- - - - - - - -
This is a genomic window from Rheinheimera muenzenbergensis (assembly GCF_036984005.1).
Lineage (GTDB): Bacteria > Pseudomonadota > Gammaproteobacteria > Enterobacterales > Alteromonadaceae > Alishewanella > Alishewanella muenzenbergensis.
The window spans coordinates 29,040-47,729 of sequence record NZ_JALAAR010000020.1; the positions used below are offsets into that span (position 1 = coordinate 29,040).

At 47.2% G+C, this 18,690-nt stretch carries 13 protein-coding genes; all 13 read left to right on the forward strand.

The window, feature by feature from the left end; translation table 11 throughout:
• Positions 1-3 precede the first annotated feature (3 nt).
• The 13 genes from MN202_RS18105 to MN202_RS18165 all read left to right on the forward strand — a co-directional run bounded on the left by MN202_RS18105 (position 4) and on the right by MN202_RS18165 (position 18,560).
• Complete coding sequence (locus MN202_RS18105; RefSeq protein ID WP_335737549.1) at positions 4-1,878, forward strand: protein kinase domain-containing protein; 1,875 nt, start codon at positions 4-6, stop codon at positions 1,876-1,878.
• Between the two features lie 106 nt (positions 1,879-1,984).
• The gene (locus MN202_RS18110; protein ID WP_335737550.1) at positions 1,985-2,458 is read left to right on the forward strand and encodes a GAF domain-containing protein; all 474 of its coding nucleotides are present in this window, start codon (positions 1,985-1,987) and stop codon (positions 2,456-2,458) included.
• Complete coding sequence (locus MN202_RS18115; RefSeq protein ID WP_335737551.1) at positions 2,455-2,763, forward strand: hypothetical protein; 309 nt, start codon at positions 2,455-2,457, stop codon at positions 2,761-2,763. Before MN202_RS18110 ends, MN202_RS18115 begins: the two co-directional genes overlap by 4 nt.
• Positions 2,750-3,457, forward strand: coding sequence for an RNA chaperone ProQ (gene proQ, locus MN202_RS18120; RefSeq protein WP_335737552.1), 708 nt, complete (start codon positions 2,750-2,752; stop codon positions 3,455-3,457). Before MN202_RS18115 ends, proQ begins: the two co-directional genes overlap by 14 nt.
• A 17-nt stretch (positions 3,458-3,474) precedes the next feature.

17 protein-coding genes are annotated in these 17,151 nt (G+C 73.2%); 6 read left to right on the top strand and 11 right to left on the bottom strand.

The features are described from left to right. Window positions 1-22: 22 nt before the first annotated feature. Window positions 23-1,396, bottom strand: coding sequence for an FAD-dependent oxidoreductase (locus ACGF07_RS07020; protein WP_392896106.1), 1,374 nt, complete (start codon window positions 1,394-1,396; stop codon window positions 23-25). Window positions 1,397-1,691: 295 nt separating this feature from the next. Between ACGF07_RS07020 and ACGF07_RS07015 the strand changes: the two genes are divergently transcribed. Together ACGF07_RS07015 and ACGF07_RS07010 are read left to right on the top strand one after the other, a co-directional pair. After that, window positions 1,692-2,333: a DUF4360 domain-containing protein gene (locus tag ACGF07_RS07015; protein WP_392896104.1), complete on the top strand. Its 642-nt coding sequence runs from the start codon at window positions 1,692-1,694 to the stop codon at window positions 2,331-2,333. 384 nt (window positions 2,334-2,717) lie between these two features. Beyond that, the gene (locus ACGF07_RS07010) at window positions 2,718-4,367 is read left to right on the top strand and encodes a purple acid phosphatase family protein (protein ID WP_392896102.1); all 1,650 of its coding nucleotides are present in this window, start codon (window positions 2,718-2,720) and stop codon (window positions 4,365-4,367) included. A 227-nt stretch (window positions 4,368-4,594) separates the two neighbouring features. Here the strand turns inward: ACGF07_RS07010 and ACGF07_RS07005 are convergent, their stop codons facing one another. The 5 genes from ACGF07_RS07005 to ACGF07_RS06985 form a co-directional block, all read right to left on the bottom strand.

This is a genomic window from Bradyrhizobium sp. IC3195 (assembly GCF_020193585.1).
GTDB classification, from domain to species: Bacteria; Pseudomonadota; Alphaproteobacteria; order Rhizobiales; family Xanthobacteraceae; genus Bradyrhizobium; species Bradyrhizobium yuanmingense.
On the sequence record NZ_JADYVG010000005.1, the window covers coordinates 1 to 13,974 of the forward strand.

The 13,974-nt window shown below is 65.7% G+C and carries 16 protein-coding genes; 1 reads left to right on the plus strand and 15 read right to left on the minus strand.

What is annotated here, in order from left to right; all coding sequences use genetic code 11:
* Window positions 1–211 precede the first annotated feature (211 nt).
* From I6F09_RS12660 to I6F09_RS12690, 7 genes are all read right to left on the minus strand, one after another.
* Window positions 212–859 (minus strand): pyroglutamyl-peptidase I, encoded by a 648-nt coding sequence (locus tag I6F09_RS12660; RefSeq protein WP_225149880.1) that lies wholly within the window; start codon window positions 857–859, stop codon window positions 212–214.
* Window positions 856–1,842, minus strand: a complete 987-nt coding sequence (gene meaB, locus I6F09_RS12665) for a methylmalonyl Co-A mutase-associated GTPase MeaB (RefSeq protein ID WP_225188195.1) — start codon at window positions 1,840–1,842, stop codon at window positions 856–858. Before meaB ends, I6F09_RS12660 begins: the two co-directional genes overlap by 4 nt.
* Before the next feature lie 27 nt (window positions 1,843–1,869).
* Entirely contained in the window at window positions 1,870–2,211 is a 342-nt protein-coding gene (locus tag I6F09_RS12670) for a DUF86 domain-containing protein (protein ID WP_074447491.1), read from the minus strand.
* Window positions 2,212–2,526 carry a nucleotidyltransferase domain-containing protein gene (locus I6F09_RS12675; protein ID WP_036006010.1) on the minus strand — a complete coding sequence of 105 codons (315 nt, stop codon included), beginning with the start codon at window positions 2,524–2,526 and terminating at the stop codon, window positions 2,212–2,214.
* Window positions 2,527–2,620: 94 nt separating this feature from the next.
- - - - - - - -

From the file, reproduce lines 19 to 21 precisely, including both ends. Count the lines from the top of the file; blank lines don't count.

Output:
The 13,974-nt window shown below is 65.7% G+C and carries 16 protein-coding genes; 1 reads left to right on the plus strand and 15 read right to left on the minus strand.

What is annotated here, in order from left to right; all coding sequences use genetic code 11:
* Window positions 1–211 precede the first annotated feature (211 nt).